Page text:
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ABI is a leading cause of death and disability in the UK.

MPs to consider brain injury report

MPs will consider a report by scientists on the services available to people with an Acquired Brain Injury (ABI).

ABI – which may be caused by trauma (falls, road accidents, assaults) and by tumours, infectious diseases and strokes – is a leading cause of death and disability in the UK.

Today the All-Party Parliamentary Group (APPG) on ABI will discuss recommendations from a group of experts including Professor Huw Williams, of the University of Exeter.

The report – “Time for Change: Acquired Brain Injury and Neurorehabilitation” – will be launched in Westminster later.

“Acquired Brain Injury is an invisible epidemic, and we need to ensure that the neurorehabilitation services required following a brain injury are ‘fit for purpose’ throughout the UK,” said Chris Bryant MP, chair of the APPG on ABI.

There are more than 1.3 million people living with the effects of brain injury, at a cost to the UK economy of £15 billion per annum – or 10% of the NHS budget. 

Advances in emergency and acute medicine mean that many more children, young people and adults now survive with an ABI, but many of these people require early and continued access to neurorehabilitation to optimise all aspects of their physical, cognitive, behavioural and psychosocial  recovery, and to maximise their long-term potential. 

Professor Williams said: “We find that people with brain injuries have lives of ongoing uncertainty – an ongoing crisis.

“Depending on the severity of injury, they may feel lost and lacking hope, unsure of where to find help, or they may feel stigmatised and judged.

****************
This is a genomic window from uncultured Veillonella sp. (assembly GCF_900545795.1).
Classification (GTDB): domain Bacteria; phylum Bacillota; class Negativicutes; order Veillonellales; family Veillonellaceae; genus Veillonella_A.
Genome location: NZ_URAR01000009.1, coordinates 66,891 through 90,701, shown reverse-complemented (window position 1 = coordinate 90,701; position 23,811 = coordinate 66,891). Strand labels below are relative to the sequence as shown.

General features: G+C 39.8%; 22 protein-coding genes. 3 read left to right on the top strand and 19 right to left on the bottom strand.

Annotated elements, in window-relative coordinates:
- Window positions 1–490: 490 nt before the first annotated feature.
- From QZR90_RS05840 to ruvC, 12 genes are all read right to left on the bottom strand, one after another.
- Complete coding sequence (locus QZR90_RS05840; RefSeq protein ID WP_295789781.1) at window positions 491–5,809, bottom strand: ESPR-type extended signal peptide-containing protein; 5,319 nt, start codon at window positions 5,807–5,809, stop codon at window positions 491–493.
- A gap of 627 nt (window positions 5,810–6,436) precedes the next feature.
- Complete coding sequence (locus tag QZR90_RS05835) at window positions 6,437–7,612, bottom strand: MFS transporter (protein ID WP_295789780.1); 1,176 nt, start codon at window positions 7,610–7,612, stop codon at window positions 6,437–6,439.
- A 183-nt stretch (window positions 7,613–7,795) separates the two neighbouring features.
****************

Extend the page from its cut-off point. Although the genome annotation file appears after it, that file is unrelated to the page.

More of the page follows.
“There is often a vicious spiral of losses and grief, with problems ‘piling up’ – like being excluded from school, losing work, being in trouble with the law, or having relationships break down.

“There is also a major risk of mental health problems and suicidality.

“It doesn’t need to be this way.

“We have much better ways to support and enable people with brain injuries now than we ever have.

“We can help them plan and remember things they need to in a job or at school, and to be part of a family and the community.”

Neurorehabilitation is one of the most cost-effective interventions available on the NHS, but there are large variations in the provision and access to neurorehabilitation services across the UK.

The report outlines the critical role of neurorehabilitation in the ABI care pathway, and the need for “rehabilitation prescriptions” for all brain injury survivors following discharge from acute care so they know what neurorehabilitation they need. 

The report reviews the implications for children and young people with ABI when most of their neurorehabilitation takes place in the education system.

The high incidence of ABI amongst offenders is discussed, as is the impact of neurorehabilitation on behavioural change and reoffending.

The current issues in sport-related concussion are outlined as well as the need for an improved welfare system that is easily accessible. 

The report summarises the key issues and makes a number of crucial recommendations. 

Mr Bryant concluded: “ABI impacts on many government departments so a task force is required to address the issues and recommendations as a matter of urgency.

“The APPG on ABI intends to unite all the departments involved in order to drive change for brain injury survivors.”

Copies of the report can be obtained from:

Date: 10 October 2018

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